“I want to help countries and people in establishing a dialogue”: an Iranian student on his motivation to moving to Russia
Danieal, why did you decide to come to Russia?
I wanted to visit Moscow and Paris since I was six years old. My parents talked a lot about the Red Square and the Eiffel tower. I dreamt about visiting those places, and my dreams eventually came true. On the second day of my stay in Moscow, I walked from RUDN University to the center. That’s the best way to get to know the city!
Why exactly RUDN?
I completed the bachelor’s program in international relations in Kazakhstan and management in Poland. I wrote two diplomas — it was very interesting experience. Then I decided to continue my studies at RUDN master’s program, it’s one of the best programs in English on international relations. I believe that it’s important to study this subject in English, because it is the universal language of negotiations at the highest level. I love that there are a lot of foreigners at the university. I feel at home — the atmosphere here is very friendly.
Let’s talk about your moving to Moscow.
I’ve heard different opinions before, for example, that Russians are “cold” in contrast to Spaniards, who easily make new acquaintances. But now the stereotypes have been dispelled: I have made friends with many students from Russia — they are very sociable and friendly guys. Russians welcome foreigners and are always ready to help — it immediately inspires trust!
What are you doing apart from studies?
I work in an economic magazine and write articles in English about politics and international relations in the Eastern region, I am good at all that stuff. I have also been playing volleyball professionally for 15 years, and now I am glad that I have a great opportunity to train with RUDN team.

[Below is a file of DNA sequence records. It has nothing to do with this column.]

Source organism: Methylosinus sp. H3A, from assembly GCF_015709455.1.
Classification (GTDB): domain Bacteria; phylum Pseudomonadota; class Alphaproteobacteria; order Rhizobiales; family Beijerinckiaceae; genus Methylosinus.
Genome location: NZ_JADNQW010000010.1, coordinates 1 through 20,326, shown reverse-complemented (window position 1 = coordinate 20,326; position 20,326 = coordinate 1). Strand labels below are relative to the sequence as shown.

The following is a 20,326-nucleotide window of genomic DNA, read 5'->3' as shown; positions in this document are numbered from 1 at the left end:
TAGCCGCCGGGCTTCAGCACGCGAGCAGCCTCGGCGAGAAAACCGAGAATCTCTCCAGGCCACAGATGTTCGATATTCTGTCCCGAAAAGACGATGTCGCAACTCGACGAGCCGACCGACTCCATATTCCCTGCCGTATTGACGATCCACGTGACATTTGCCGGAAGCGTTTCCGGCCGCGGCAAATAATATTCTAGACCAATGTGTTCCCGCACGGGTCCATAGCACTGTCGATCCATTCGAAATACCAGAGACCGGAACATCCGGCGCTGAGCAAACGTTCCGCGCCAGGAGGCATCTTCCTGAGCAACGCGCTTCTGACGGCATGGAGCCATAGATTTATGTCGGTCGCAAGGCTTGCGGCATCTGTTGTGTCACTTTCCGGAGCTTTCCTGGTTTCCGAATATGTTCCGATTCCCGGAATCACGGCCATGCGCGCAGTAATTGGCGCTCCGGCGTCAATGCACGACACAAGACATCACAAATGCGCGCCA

What other hobbies do you have?
Six years ago, I started writing poems to music. It all started with my studies in a music school, and now it has become a professional business. A famous Iranian singer buys my poems and music and performs in front of a large audience.
Is it difficult to write poetry?
Writing is easy, but it’s hard to match verses to music. Although this is a very interesting and painstaking activity! Since childhood, I have played the flute, guitar and violin. But now I have a lot of interesting studies, and there is not much time for hobbies.
How does the choice of specialty affect your life?
What I like about international relations is that we don’t protect the parties as lawyers, but, instead, we act as intermediaries between them. In my work, I plan to help countries and people in establishing a dialogue. I admire the UN’s peacemaking activities, because as a result, it is possible to gather representatives of the warring parties at one table and get them to talk — and this is a great diplomatic talent. I study the affairs of great diplomats and peacemakers at the university, and I hope that one day I will work for the maintenance of international peace.
What profession do you plan to choose in the future?
I want to become a mediator. It’s a person who assists in the resolution of conflicts and the establishment of diplomatic relations between the two countries. Mediation doesn’t involve a third party to make a decision on a dispute. The main thing is to do your job impartially and with respect for all participants of the negotiations. I can relate to this approach in life. I like resolving domestic disputes or making peace among my friends. I believe: if you do the work with pleasure — the vocation is a true one!
32-year-old Emmanuel Nkweto from Zambia is studying in Russia a specialty that he loves with all his soul. The master’s student found a lot in common between our countries in the approach to work. He was happy to talk about his formation, family and practice at RUDN.
Khaula Mutaz is completing a bachelor’s degree at the Engineering Academy of RUDN. She dreams of returning to Sudan and establishing herself as a professional artist. So, she decided to enter the master’s program “Modern landscape architecture and urban design” and get another profession. And, as Khaula says, the way to suc-cess in the creative profession is hard.
We are lighting stars, expanding horizons and changing reality — the University is celebrating the 61st Birthday. Borders are closed, but we have managed to bring together hundreds of students, alumni and staff from different countries. We talked about achievements of 2020 and set goals for 2021. We received video congratulations from alumni, presented state awards and held an online concert.